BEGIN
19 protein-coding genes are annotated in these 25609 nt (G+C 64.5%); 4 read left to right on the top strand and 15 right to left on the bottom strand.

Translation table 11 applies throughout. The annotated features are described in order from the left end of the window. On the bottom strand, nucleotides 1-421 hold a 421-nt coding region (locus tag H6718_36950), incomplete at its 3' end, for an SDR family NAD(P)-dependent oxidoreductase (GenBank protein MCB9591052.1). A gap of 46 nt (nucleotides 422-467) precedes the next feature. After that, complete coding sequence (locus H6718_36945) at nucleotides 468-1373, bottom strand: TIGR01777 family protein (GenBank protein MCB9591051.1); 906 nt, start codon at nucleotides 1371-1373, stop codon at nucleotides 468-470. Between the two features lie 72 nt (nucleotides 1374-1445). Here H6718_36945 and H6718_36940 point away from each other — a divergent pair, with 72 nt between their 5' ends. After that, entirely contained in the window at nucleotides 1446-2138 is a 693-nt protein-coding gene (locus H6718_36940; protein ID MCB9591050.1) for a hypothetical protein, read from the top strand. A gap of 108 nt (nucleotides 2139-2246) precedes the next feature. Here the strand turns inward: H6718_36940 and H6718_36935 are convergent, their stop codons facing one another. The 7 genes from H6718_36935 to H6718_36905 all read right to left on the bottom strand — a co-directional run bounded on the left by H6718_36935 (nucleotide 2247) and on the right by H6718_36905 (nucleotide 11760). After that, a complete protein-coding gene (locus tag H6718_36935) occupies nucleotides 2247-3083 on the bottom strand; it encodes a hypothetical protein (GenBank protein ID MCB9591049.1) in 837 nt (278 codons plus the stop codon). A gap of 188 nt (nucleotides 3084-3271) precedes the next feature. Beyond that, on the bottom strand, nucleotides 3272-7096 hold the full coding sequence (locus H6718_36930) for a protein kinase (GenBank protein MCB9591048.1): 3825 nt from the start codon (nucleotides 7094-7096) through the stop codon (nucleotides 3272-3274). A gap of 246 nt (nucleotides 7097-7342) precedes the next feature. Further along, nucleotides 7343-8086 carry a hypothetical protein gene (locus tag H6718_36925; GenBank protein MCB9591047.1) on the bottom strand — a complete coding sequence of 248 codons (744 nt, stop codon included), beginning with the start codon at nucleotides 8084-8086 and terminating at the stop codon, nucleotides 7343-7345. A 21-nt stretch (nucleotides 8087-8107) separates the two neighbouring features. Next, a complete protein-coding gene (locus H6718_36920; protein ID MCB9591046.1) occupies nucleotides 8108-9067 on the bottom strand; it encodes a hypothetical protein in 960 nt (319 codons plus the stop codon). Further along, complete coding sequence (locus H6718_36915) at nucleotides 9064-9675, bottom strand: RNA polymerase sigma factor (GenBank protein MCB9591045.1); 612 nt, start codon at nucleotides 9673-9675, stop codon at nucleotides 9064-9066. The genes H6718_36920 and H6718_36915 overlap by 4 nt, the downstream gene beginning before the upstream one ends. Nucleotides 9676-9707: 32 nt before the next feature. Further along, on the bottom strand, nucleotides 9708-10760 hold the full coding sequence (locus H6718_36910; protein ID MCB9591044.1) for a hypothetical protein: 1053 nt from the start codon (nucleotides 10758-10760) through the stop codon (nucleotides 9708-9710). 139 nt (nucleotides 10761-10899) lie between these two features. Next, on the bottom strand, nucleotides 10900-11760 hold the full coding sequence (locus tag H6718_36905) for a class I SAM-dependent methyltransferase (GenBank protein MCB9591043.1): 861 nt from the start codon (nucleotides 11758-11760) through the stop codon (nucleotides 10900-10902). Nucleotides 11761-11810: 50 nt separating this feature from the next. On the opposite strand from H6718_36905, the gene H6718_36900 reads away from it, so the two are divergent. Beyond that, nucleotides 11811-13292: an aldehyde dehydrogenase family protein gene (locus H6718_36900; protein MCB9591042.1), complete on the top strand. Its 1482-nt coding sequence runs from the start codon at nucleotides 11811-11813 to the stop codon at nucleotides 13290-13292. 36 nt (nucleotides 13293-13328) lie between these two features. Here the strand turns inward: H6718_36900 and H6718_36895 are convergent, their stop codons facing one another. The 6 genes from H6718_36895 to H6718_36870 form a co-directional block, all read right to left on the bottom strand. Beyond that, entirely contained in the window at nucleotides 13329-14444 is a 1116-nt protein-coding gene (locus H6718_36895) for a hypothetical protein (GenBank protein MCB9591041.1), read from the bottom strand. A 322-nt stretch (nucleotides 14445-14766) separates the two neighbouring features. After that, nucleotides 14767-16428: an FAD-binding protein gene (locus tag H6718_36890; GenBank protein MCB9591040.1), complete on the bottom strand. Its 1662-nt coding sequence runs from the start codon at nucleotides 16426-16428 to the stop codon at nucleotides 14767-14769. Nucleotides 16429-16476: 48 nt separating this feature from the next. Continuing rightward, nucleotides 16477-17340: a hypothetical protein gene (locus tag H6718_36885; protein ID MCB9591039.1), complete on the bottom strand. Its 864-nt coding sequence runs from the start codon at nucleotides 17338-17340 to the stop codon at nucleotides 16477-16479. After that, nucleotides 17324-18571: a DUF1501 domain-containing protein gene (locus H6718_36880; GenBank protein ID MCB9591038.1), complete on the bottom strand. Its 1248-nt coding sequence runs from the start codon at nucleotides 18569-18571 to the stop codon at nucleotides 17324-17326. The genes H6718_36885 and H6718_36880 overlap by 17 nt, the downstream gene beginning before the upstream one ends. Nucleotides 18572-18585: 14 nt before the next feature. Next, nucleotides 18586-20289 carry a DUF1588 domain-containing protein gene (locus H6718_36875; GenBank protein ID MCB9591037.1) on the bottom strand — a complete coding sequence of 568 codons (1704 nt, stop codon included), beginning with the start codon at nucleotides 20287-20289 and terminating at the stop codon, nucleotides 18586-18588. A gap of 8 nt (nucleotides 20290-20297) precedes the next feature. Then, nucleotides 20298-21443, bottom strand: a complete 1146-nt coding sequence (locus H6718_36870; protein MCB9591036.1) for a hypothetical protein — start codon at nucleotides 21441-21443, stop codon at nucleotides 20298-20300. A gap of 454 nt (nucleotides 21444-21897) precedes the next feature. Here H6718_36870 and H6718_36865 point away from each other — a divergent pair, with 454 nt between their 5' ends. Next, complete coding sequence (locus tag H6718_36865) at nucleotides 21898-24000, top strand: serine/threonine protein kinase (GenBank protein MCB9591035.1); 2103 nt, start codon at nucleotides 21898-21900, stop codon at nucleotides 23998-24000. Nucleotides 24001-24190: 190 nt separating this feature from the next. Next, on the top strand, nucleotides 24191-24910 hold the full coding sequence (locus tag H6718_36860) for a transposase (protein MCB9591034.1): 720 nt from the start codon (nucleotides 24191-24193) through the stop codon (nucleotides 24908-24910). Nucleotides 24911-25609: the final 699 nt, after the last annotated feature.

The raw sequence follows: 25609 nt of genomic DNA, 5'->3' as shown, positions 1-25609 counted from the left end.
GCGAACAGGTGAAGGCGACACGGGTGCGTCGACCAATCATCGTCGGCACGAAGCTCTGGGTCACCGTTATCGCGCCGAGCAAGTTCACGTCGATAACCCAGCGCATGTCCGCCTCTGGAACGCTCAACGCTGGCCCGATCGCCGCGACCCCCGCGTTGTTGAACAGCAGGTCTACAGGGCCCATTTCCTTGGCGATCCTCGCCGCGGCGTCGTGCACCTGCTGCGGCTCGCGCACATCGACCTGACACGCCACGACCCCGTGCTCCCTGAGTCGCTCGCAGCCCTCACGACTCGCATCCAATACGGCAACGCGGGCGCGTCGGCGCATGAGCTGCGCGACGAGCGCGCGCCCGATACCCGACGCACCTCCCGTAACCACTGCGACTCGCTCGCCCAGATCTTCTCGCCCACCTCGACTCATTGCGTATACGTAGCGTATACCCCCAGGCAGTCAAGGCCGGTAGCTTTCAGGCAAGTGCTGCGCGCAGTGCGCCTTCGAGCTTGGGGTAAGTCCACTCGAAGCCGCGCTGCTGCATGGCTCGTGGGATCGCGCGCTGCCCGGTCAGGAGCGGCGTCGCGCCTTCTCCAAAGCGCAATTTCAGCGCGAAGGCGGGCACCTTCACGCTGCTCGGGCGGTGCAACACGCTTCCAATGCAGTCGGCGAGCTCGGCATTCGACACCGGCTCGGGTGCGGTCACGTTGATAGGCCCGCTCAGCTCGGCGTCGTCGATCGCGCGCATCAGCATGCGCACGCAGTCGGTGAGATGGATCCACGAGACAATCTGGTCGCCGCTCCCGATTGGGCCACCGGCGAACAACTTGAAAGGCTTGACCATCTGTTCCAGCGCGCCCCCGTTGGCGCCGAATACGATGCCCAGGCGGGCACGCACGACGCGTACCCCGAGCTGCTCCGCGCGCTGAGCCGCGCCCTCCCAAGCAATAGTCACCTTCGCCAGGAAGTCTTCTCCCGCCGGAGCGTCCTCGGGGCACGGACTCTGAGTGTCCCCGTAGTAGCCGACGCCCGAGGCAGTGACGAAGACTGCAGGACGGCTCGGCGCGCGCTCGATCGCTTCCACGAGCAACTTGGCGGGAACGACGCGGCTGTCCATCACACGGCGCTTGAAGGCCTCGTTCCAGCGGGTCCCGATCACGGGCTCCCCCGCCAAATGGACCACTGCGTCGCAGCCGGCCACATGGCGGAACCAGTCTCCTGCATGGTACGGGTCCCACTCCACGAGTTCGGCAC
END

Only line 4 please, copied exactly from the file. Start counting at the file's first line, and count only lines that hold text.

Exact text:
GCGAACAGGTGAAGGCGACACGGGTGCGTCGACCAATCATCGTCGGCACGAAGCTCTGGGTCACCGTTATCGCGCCGAGCAAGTTCACGTCGATAACCCAGCGCATGTCCGCCTCTGGAACGCTCAACGCTGGCCCGATCGCCGCGACCCCCGCGTTGTTGAACAGCAGGTCTACAGGGCCCATTTCCTTGGCGATCCTCGCCGCGGCGTCGTGCACCTGCTGCGGCTCGCGCACATCGACCTGACACGCCACGACCCCGTGCTCCCTGAGTCGCTCGCAGCCCTCACGACTCGCATCCAATACGGCAACGCGGGCGCGTCGGCGCATGAGCTGCGCGACGAGCGCGCGCCCGATACCCGACGCACCTCCCGTAACCACTGCGACTCGCTCGCCCAGATCTTCTCGCCCACCTCGACTCATTGCGTATACGTAGCGTATACCCCCAGGCAGTCAAGGCCGGTAGCTTTCAGGCAAGTGCTGCGCGCAGTGCGCCTTCGAGCTTGGGGTAAGTCCACTCGAAGCCGCGCTGCTGCATGGCTCGTGGGATCGCGCGCTGCCCGGTCAGGAGCGGCGTCGCGCCTTCTCCAAAGCGCAATTTCAGCGCGAAGGCGGGCACCTTCACGCTGCTCGGGCGGTGCAACACGCTTCCAATGCAGTCGGCGAGCTCGGCATTCGACACCGGCTCGGGTGCGGTCACGTTGATAGGCCCGCTCAGCTCGGCGTCGTCGATCGCGCGCATCAGCATGCGCACGCAGTCGGTGAGATGGATCCACGAGACAATCTGGTCGCCGCTCCCGATTGGGCCACCGGCGAACAACTTGAAAGGCTTGACCATCTGTTCCAGCGCGCCCCCGTTGGCGCCGAATACGATGCCCAGGCGGGCACGCACGACGCGTACCCCGAGCTGCTCCGCGCGCTGAGCCGCGCCCTCCCAAGCAATAGTCACCTTCGCCAGGAAGTCTTCTCCCGCCGGAGCGTCCTCGGGGCACGGACTCTGAGTGTCCCCGTAGTAGCCGACGCCCGAGGCAGTGACGAAGACTGCAGGACGGCTCGGCGCGCGCTCGATCGCTTCCACGAGCAACTTGGCGGGAACGACGCGGCTGTCCATCACACGGCGCTTGAAGGCCTCGTTCCAGCGGGTCCCGATCACGGGCTCCCCCGCCAAATGGACCACTGCGTCGCAGCCGGCCACATGGCGGAACCAGTCTCCTGCATGGTACGGGTCCCACTCCACGAGTTCGGCAC